Friday, October 12, 2012

Letters: They're Important

One of the most important things a sponsor can do for their child is provide him/her with social support. With oceans and countries a part, how is this possible? The answer of course is letters. Writing letters to your sponsored child is absolutely vital. Why? Let me share a true story.

I recently heard the story of a formerly sponsored child in the Dominican Republic. He talked about how his family literally had nothing to eat and how he had no money for school supplies and had to sell cornbread in the streets from the time he was five-years-old. In addition to those types of challenges poverty brings he also brought up an aspect that I feel is easily forgotten.

He called it the "no hope monster". The evil, monstrous feeling that he was nothing, his life meant nothing, he wasn't going to go anywhere in his life, he was destined to sell cornbread his entire life, and that it was pointless to dream because none of his dreams would come true. These feelings are deadly. Giving up on yourself and your life leads to nothing but more pain, more suffering, more poverty. It leads to poor choices like gangs, drugs, and prostitution. And once the monster gets in your heart, it's hard to get rid of it. The monster keeps telling you that you're worthless, stupid, good-for-nothing, and that nothing will ever get better so it's pointless to try. Negative thoughts lead to negative actions which leads to more negative thoughts which starts a terrible cycle.

This is the reality of too many kids in this world and this was the reality of the formerly sponsored child I heard speak. For him it got better and his no-hope monster was crushed. How did this happen? It happened through his sponsorship and from receiving letters from his sponsor.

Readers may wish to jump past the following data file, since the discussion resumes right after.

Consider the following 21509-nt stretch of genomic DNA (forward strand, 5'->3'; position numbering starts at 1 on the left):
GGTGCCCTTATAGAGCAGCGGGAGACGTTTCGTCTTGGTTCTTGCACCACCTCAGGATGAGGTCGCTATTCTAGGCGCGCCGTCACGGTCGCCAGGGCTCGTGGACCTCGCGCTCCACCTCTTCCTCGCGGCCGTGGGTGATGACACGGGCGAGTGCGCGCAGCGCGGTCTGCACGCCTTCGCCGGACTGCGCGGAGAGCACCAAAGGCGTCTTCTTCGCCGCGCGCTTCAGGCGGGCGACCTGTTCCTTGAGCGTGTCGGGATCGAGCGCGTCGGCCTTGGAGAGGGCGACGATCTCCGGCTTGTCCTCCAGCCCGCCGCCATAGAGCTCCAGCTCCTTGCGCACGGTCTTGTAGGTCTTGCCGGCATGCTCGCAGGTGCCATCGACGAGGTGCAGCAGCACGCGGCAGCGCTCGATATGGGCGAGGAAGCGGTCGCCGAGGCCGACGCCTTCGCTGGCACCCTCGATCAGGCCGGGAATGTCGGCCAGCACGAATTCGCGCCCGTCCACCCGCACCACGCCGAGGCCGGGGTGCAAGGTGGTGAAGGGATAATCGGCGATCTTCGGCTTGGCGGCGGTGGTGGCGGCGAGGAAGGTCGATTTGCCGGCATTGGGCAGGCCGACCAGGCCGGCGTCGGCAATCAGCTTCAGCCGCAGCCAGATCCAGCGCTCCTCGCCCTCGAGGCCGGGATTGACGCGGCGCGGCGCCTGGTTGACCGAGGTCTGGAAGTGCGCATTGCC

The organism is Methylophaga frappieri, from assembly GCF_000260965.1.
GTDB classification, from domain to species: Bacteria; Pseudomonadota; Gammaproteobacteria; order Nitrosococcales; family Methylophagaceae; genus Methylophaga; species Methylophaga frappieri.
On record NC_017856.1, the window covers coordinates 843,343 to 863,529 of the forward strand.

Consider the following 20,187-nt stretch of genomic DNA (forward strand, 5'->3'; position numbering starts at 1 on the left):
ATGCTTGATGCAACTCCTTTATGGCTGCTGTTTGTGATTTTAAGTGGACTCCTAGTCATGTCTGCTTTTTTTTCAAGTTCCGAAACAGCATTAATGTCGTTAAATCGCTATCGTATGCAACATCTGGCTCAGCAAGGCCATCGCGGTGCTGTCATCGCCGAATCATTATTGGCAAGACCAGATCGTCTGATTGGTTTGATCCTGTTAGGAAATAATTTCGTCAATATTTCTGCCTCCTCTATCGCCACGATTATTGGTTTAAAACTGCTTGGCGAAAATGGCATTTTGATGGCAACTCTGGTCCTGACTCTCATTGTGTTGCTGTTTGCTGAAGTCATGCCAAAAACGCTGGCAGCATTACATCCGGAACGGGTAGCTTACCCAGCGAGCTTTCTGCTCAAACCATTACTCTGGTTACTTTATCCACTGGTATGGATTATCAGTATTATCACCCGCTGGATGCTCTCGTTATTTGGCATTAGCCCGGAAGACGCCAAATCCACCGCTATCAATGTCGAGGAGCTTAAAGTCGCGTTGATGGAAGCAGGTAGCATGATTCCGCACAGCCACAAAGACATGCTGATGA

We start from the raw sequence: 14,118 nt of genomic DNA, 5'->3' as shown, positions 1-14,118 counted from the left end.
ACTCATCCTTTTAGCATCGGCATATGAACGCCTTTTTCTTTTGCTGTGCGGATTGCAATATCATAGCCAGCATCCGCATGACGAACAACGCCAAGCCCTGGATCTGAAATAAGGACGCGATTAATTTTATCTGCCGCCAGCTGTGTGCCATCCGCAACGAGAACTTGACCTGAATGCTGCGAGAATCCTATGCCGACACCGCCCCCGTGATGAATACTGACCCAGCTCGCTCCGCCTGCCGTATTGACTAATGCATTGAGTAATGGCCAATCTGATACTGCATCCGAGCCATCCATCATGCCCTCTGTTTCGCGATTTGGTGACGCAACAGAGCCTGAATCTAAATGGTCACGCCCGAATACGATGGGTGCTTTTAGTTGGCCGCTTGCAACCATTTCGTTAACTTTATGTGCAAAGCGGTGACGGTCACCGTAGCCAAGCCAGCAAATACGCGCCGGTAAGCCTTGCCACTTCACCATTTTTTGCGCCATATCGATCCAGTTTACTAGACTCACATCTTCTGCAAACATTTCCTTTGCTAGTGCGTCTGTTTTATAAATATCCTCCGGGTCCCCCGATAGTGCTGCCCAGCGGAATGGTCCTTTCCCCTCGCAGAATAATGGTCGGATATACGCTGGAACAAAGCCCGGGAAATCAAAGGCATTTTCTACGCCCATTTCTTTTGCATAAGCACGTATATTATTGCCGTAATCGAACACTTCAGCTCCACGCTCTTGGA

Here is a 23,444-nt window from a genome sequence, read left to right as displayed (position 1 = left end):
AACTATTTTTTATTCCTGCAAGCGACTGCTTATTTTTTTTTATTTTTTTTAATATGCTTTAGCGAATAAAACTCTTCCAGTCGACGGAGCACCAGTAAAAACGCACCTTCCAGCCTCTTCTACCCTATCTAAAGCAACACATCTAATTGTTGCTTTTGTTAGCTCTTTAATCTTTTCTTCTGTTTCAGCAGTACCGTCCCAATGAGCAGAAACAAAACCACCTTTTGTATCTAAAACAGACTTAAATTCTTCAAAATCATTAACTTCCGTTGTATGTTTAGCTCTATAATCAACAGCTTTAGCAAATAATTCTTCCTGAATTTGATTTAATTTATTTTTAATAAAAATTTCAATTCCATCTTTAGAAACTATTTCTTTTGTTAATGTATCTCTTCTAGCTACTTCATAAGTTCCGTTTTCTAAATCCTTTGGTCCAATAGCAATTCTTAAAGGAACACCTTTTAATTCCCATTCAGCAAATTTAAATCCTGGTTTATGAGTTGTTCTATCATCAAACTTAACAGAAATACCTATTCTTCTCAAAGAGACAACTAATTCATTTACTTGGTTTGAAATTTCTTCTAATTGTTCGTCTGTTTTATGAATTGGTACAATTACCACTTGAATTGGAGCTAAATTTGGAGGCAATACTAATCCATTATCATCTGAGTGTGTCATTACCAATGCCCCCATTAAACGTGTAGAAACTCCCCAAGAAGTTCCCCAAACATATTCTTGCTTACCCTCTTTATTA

Throughout his entire sponsorship he only received about four letters (which is a very, very low number) but he said that he cherished those letters and the words they carried. His sponsor told him that he could do anything, that she loved him, that she believed in him, that she was praying for him. The no-hope monster was crushed because for the first time in his life he had someone rooting for him and he didn't want to let that person down. He worked hard in school, he got good grades, he went to college, and is now living his dream of being a musician. All of this because one woman wrote him four letters and believed in him. That's powerful stuff.

From talking with other sponsors I've heard countless other stories like this. About a little boy who showed off his letters when a sponsor group came to visit and all of his letters had the corners ripped off. It was because he had tapped them all to his door so that he would be able to see and read them every day when he woke up. I've heard countless stories about how the children keep their letters in a special, safe place in their home and regard the letters as their most prized possessions.

Why? Because to these children these letters represent hope and that there is someone out there in the world that cares about them and believes in them. Without that sponsor they may never hear that message and the no-hope monster could be waiting to consume their heart.

I cannot stress enough how vital letters are, I really can't. Over the next few days I will give some letter-writing tips and ideas for what to talk about in letters as well as give an example of a letters I recently sent to my siblings, Isadora and Guerby.

Love & Peace

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